I find it a bit fiddly to handle Audiotool, i.e. navigating through the project involves some scrolling. However you can really experiment chaining instruments and effect devices together and you also have a mixing console device to tweak the overall mix.
Last but not least, let’s get creative with Amped Studio. Drums can be programmed using a MIDI clip and the Drumpler instrument where you can use a preset or select sounds from the library. Using my own samples wasn’t possible but there are some free sounds to get started with my drum loop.
To add instruments I can use the library that contains presets as MIDI clips and also as raw audio material. The library is structured using folders and you can filter by instrument or genre. Despite the stock sounds you can also add an instrument to the device chain directly and choose from some plugins but the free version is very limited here.
Amped Studio follows the approach of an universal track, meaning you can have MIDI and audio on the same track. You can also have multiple instruments in the device chain of a single track to layer sounds.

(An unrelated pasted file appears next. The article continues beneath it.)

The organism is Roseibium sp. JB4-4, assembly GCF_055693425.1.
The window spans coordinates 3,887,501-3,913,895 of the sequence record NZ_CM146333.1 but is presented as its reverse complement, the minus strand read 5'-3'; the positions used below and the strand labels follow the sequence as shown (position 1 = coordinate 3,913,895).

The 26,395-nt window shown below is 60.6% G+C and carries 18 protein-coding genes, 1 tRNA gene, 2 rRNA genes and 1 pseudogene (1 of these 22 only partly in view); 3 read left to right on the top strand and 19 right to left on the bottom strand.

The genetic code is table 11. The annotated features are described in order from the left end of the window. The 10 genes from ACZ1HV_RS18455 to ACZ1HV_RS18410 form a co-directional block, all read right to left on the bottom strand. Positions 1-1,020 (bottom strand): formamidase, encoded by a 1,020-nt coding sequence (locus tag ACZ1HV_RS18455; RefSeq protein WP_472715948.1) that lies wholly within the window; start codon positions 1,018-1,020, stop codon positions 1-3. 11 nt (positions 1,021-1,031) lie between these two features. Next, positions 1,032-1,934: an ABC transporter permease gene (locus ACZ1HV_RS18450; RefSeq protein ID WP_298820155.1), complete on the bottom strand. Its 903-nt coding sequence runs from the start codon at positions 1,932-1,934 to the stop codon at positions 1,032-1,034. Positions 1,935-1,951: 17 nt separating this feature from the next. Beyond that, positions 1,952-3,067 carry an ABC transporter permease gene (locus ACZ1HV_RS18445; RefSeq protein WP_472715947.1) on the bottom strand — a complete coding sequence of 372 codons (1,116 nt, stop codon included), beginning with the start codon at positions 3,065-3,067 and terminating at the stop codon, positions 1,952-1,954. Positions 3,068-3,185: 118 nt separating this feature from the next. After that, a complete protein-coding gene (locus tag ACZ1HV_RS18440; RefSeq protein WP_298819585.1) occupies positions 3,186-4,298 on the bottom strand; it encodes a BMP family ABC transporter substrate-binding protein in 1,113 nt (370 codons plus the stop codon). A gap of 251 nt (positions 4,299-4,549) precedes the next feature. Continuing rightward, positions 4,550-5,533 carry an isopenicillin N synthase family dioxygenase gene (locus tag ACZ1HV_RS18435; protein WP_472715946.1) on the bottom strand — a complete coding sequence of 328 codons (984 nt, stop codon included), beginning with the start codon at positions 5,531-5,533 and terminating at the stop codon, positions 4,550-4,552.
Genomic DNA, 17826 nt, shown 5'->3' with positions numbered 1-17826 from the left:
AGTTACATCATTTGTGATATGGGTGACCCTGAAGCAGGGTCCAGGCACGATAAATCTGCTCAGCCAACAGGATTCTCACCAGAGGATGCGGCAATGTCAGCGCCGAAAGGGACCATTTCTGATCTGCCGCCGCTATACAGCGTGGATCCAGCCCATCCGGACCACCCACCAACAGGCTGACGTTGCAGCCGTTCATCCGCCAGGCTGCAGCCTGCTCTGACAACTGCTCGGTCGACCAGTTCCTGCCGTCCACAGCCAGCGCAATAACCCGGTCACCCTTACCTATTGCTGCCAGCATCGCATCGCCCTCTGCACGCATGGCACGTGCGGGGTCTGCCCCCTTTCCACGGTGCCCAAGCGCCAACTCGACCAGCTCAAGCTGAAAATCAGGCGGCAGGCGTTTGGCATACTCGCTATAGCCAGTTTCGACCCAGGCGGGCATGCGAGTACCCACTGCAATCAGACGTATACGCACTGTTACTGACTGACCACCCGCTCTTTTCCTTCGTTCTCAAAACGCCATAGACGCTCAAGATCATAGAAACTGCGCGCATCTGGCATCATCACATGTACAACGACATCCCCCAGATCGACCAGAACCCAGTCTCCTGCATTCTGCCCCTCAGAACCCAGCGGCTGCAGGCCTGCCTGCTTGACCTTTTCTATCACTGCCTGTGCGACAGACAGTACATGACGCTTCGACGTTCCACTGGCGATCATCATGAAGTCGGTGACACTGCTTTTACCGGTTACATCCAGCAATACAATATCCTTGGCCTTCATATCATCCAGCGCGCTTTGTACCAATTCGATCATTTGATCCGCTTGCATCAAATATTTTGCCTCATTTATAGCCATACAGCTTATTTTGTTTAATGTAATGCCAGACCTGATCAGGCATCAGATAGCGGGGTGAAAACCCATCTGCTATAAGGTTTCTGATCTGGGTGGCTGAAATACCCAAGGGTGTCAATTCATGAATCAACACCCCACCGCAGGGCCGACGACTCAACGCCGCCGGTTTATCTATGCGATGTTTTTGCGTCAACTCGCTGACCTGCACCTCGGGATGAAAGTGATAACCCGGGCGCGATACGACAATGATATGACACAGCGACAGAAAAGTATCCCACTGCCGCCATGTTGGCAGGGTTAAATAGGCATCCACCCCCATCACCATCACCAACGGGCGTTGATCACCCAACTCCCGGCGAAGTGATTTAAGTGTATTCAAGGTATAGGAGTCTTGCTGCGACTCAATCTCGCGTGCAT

When it comes to effects Amped Studio offers built-in units but also the possibility to get new ones from their shop. What is special is that you can also add VSTs that are installed on your computer with the experimental VST/Remote application that is available for macOS and Windows. This is a really cool feature and works also for instruments.
Can I now uninstall the DAW from my computer and start using my web browser instead? Maybe that could work. Especially when you just got started with music production, Soundtrap and BandLab Studio can be a good choice.
However, one of the major obstacles I see now is that mixing capabilities are still limited and to my knowledge it is not possible to setup a complex routing setup including groups/bus channels, sidechain and so on. Soundation and Audiotool seem to be most advanced to that end. Another limitation is that every solution does it’s own thing when it comes to plugins, although Amped Studio already adopts Web Audio Modules which could be the de-facto plugin standard for the web - like VST for desktop.
Also I cannot always bring my own sounds to all the DAWs and if I do so I have to import them into any single solution and live with their way of organizing them. But wait, isn’t that what aptone is about? 😉 We are looking forward to see how our solution can be integrated in this new generation of DAWs.
I want to conclude that it is fascinating to see how many solutions already exist that bring music production to the web and it’s really fun to use them all. If they can already replace traditional desktop DAWs depends on the use case for sure and it’s up to you to give it a try. It’s worth it. 😎